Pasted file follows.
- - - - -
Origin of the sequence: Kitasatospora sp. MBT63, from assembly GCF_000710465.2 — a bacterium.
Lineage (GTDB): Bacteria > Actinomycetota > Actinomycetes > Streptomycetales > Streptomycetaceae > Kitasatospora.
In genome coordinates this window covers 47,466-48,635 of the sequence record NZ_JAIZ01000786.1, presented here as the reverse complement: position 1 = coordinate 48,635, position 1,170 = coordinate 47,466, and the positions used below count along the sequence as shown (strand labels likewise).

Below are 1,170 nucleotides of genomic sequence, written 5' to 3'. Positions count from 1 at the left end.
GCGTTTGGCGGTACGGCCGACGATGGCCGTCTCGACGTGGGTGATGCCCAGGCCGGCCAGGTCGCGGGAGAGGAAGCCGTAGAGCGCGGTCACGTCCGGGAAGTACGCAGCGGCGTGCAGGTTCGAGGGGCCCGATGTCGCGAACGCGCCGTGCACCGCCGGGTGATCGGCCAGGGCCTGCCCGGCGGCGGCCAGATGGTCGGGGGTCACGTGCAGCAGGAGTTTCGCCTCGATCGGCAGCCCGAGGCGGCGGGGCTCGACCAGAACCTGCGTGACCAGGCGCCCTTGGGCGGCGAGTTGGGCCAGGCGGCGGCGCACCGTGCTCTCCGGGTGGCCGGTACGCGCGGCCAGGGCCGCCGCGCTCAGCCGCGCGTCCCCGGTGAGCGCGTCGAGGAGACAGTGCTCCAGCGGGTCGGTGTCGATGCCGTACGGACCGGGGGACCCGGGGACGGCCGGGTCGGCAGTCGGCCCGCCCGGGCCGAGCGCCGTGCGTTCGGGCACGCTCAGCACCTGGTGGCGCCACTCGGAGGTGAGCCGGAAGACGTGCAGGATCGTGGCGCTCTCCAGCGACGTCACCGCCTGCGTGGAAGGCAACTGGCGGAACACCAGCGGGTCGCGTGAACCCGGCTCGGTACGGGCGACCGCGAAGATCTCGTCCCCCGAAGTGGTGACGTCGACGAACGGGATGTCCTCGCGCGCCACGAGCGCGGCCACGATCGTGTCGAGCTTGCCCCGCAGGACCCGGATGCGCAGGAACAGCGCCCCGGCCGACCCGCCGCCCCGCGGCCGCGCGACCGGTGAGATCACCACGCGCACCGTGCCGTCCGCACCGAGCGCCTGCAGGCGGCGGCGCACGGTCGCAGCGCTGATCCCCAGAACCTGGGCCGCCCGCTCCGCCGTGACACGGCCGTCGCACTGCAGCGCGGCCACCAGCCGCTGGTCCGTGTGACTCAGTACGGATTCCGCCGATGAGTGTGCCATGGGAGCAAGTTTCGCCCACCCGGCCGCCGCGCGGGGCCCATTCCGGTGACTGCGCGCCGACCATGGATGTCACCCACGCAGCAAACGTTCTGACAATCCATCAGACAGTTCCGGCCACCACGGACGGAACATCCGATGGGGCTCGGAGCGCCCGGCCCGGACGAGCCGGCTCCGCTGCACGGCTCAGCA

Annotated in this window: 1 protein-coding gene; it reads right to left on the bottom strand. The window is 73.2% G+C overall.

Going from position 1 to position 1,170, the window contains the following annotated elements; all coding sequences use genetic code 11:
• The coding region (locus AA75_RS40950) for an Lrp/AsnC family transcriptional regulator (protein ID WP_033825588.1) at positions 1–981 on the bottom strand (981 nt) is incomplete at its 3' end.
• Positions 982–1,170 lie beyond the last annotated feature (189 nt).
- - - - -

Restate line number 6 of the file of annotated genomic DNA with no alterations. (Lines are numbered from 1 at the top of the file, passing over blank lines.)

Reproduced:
Annotated in this window: 1 protein-coding gene; it reads right to left on the bottom strand. The window is 73.2% G+C overall.